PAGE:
How To Check The Security Of A Linux PC With Lynis

 

Lynis is mentioned here way back in 2009,

 

https://forums.scotsnewsletter.com/index.php?/topic/24608-using-cronsendmailthunderird/&tab=comments#comment-267535

 

Running lynis on my Arch set up gives me a Hardening Index score of 69,

 

 Lynis security scan details:

  Hardening index : 69 [#############       ]
  Tests performed : 216
  Plugins enabled : 0

Lynis threw up several items I could look into changing nothing major but useful non the less.

 

  * Disable drivers like USB storage when not used, to prevent unauthorized storage or data theft [STRG-1840] 
      https://cisofy.com/lynis/controls/STRG-1840/

  * Disable drivers like firewire storage when not used, to prevent unauthorized storage or data theft [STRG-1846] 
      https://cisofy.com/lynis/controls/STRG-1846/

 

  * Turn off PHP information exposure [PHP-2372] 
    - Details  : expose_php = Off
      https://cisofy.com/lynis/controls/PHP-2372/

  * Change the allow_url_fopen line to: allow_url_fopen = Off, to disable downloads via PHP [PHP-2376] 
      https://cisofy.com/lynis/controls/PHP-2376/

  * Check what deleted files are still in use and why. [LOGG-2190] 
      https://cisofy.com/lynis/controls/LOGG-2190/

 

* Use NTP daemon or NTP client to prevent time issues. [TIME-3104] 
      https://cisofy.com/lynis/controls/TIME-3104/
 * Harden compilers like restricting access to root user only [HRDN-7222] 
      https://cisofy.com/lynis/controls/HRDN-7222/

I'll look into the above and see whats what, none of them seem serious security breaches though.

 

One aspect of lynis that may be of interest is that you can do an audit of any Docker instances you have on your system.

 

I would be interested to see what Hardening Index score other folk get on their systems.

 

😎

 

 

Edited by abarbarian

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abarbarian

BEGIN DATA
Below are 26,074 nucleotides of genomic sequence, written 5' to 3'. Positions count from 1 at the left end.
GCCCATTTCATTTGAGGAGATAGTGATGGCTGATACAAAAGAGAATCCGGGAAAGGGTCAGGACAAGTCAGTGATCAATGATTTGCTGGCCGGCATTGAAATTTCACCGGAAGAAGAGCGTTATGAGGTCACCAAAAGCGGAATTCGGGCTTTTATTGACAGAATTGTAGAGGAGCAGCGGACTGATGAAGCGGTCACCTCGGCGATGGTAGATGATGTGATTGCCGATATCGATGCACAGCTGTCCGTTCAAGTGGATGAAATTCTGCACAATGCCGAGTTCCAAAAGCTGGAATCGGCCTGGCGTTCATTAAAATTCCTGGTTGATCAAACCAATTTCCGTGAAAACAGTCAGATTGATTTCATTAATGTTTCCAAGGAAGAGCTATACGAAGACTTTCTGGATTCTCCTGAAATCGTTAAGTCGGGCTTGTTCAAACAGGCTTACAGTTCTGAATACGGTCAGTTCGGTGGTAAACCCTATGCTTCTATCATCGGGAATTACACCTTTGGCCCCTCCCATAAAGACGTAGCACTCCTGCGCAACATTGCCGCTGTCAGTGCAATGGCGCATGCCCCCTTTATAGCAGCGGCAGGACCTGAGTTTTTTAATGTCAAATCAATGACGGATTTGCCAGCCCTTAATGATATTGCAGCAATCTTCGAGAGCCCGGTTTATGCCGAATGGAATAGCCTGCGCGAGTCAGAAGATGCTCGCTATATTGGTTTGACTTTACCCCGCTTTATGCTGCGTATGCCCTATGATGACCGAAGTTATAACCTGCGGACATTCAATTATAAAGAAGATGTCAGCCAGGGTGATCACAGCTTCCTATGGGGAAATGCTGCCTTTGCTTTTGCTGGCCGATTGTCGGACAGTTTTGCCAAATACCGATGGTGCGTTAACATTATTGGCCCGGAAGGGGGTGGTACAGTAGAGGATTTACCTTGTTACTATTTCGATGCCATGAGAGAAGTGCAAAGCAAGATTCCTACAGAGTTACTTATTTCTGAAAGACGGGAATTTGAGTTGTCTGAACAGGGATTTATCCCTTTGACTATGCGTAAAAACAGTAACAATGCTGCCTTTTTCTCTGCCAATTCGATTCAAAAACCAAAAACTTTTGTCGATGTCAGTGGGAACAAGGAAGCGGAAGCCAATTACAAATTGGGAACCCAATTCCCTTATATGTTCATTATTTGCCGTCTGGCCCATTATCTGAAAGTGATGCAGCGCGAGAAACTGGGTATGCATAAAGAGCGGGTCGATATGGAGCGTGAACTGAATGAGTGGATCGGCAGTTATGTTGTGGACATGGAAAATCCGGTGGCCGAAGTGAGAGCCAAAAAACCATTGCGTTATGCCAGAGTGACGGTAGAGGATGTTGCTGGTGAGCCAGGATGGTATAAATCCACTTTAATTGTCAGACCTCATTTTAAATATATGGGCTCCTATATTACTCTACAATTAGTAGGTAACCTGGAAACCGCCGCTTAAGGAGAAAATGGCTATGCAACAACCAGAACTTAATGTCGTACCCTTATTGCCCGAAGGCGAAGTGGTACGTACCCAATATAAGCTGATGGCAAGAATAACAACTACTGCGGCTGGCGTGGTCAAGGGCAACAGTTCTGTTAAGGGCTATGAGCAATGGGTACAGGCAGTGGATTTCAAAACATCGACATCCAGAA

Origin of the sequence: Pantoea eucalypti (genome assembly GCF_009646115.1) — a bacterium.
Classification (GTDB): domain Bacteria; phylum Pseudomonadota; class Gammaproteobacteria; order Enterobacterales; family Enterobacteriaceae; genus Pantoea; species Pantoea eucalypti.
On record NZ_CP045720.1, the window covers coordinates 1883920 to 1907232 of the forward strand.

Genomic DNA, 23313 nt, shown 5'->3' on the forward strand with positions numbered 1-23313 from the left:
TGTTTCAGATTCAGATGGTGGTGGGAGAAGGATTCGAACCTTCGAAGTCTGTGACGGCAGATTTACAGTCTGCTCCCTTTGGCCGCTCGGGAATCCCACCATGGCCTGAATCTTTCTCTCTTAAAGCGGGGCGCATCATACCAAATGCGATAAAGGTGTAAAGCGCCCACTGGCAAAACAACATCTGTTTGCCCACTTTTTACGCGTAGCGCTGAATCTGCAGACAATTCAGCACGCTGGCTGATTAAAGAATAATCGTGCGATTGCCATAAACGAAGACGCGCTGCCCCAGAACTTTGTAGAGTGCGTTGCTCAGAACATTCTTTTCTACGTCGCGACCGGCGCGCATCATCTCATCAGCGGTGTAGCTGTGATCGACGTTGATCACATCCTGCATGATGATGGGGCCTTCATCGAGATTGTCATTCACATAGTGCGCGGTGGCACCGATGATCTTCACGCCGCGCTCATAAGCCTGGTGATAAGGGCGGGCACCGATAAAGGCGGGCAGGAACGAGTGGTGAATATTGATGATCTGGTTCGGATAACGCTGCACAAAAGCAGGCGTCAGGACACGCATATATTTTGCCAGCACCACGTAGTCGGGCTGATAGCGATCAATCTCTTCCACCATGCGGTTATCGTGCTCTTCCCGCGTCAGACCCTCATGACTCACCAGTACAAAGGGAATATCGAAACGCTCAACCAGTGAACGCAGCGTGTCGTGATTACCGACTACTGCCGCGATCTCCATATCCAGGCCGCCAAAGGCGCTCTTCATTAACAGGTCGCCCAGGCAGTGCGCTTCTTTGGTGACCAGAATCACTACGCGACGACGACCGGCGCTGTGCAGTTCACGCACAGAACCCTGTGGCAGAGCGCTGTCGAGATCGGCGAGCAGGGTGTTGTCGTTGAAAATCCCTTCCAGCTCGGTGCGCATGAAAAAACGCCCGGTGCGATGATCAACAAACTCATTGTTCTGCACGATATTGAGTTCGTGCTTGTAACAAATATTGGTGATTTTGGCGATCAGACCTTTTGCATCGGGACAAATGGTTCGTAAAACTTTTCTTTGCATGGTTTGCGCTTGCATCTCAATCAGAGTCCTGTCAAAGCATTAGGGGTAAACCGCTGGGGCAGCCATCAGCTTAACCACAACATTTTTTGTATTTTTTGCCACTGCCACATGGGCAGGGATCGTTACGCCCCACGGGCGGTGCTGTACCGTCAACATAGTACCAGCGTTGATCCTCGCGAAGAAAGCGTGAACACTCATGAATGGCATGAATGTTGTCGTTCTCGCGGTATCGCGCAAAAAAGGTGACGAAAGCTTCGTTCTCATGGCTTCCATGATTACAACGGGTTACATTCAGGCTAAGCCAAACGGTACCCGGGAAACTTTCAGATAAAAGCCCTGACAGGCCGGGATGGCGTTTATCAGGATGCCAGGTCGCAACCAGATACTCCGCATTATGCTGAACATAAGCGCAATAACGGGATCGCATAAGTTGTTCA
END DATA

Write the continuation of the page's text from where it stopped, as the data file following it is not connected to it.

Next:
37 minutes ago, abarbarian said:

* Use NTP daemon or NTP client to prevent time issues. [TIME-3104] https://cisofy.com/lynis/controls/TIME-3104/

 

Lynis threw up the above and I was curious as to why, so of I went to investigate. I thought I had set up time synchronisation as per the Arch install guide.

 

It seems I had by using a systemd service

 

[longship@09:40:35 ~]$ timedatectl status
               Local time: Thu 2020-05-14 09:41:01 BST
           Universal time: Thu 2020-05-14 08:41:01 UTC
                 RTC time: Thu 2020-05-14 08:41:14    
                Time zone: Europe/London (BST, +0100) 
System clock synchronized: no                         
              NTP service: inactive                   
          RTC in local TZ: no   

 

this showed that my time was set correctly. However it looks like the System clock was not synchronised and the NTP service was inactive. I was not sure what that meant so had a look at the Arch wiki and followed this instruction

 

$ sudo timedatectl set-ntp true

 

which gave me this result

 

[longship@09:41:59 ~]$ timedatectl status
               Local time: Thu 2020-05-14 09:44:09 BST
           Universal time: Thu 2020-05-14 08:44:09 UTC
                 RTC time: Thu 2020-05-14 08:44:09    
                Time zone: Europe/London (BST, +0100) 
System clock synchronized: yes                        
              NTP service: active                     
          RTC in local TZ: no      

 Am a bit puzzled as my pc time showed the correct time before doing the above. So how did the pc get the correct time ? An was the systemd service running correctly before   I made the change ? Did I even need to make the change ? Did I ever have the systemd service running ? if not how did the pc know the time ?

 

Am baffled.

 

🧐

 

 

 

 

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V.T. Eric Layton

Hmm... too much systemd in this thread. It's all Geek to me. ;)

 

2013. Wow. That seems forever-ago. I remember playing network geek back then. It was mostly time wasted, sadly. Never earned me a cent... the Cisco Cert, that is. Seems certs, knowledge, and vast amounts of experience are no longer things that are considered by employers these days; particularly if the applicant is over 45 years of age.

 

Just one more thing on the long list of things that's wrong with our modern world.

 

/mini-rant

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securitybreach

Most large companies still need people with a CCNA (Cisco Certified Network Associate) cert.  If you work in networking or telcom, it's a requirement.

 

Quote

Seems certs, knowledge, and vast amounts of experience are no longer things that are considered by employers these days

 

Of course they are considered. The ones coming out of college are mostly still morons, the experienced guys mentor them otherwise they would fail miserably. I would hire a self-taught person any day over someone with multiple degrees and such. The self-taught guy learned because he was interested and not just for a career. You want smart people and college degrees doesn't always mean smart people. I have had high level engineers making 200k a year not realize that their monitor needed power to turn on. I had one guy tell me that he thought it was wireless, like we have wireless electricity.

 

I have a couple of coworkers who didn't go to college or went for something completely unrelated who can run circles around some of the younger guys out of school.